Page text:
1973, Sam relocated with his family to Old Greenwich, CT to
become co-owner of beloved general merchandise store Cuff's, in
the heart of the village. In addition to building a strong
connection with the community as a small business owner, Sam was
a father figure and role model to the many teenagers who worked
for him at Cuff's, becoming known lovingly as Mr. T. Never
one to waste a minute of his time, Sam joined the Greenwich
Police Department in the Special Officers Division, spending
many hours on patrol when he wasn't at the store. He was the
recipient of several police service commendations over many
dedicated years of service, including the special police
Exceptional Service Award.
Sam was very community oriented and enjoyed being of service, so
after selling Cuff's in the late 1980's, Sam became a Vocational
Counselor, helping people with mental illness acquire
employment. In his later years, he volunteered for several
organizations in Greenwich and Stamford, including Greenwich
Hospital where he always brought a smile to the patients' faces.
Sam had many creative talents, though known mostly to his
family. He never took an art class, yet he was a talented artist
who could sketch, paint, and sculpt. He also had a beautiful
singing voice and wrote a song or two. Sam loved history and
traveled all over the world, but his greatest past time was ship
modeling. Sam was an avid model ship builder, well known in that
community all across the country. He was always happy to donate
his time, giving advice to other builders or fixing their ships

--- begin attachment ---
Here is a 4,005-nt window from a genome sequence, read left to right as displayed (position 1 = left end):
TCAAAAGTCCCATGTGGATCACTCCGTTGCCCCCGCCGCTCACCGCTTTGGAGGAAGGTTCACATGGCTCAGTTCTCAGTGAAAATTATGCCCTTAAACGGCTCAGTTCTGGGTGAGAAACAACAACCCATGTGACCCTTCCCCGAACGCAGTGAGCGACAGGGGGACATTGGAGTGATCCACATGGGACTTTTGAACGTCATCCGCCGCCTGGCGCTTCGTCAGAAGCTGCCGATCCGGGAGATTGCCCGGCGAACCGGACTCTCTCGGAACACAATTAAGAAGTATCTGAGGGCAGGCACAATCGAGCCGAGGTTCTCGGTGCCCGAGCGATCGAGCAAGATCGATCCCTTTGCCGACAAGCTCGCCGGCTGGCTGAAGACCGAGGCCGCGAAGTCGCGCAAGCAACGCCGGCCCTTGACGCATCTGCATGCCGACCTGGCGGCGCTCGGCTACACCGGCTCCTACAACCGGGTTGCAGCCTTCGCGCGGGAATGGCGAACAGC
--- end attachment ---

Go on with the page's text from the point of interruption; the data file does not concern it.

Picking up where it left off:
that were in disrepair, requiring a special talent not known to
many. His greatest joy was spending time with his family. He was
fiercely proud of his daughters and took great joy in teasing
his sons-in-law, all in good humor. He especially loved taking
his grandchildren to the local hobby shop to share his love of
any and all creative interests. His loss is deeply felt by his
family and he will be sorely missed. A memorial service will be
held later this summer, date to be determined. On behalf of his
family, they would like to extend a heartfelt "thank you" to the
doctors and nurses at Greenwich Hospital for their kindness and
for standing by him as his family was not able to physically be
with him due to the virus.
Our beloved George Franklyn Trefren was
born on September 14, 1930 in Cheyenne, Wyoming and passed April
12, 2020 (Easter Day) in Commerce City, Colorado. He died of
complications from coronavirus. George was raised in
Hillsdale, Wyoming where he completed his schooling through the
8th grade. Then he helped on the farm ranching cows, goats, pigs
and horses. Also, growing crops of potatoes, wheat and corn.
In 1951 at 21 years old, George was drafted into the Army where
he served in Japan in the 343rd General Hospital as a medic.
When returning September of 1953, George met the love of his
life Janice Elaine Walgren and they married December 27th 1953.
They had four children - Doyle, Teresa (Terry), Roger and Tracy.
George started his own construction business to support his
family. George is preceded in death by his parents Charles
Nelson Trefren and Myrtle Helen Thorne. Also siblings Ruth,
Stella, Bill, Ray, Dick, Blanche, Bernice, Jack, Jimmy and
Archie. Also wife, Janice Elaine Trefren, son Doyle Clay Trefren
and grandson Joseph Charles Dougherty Jr. He is survived by his
Children: (Lynn Trefren), Teresa (Joe) Dougherty, Roger Trefren
and Tracy (Brian) Torpy. Grand Children: Sherri, Denise, Steven,
Jennifer, Crystal, Tyler, Madison and Cooper. Great Grand
Children: Anthony, Shayla, Isaiah, Josh, Isabel, Willy, Preston,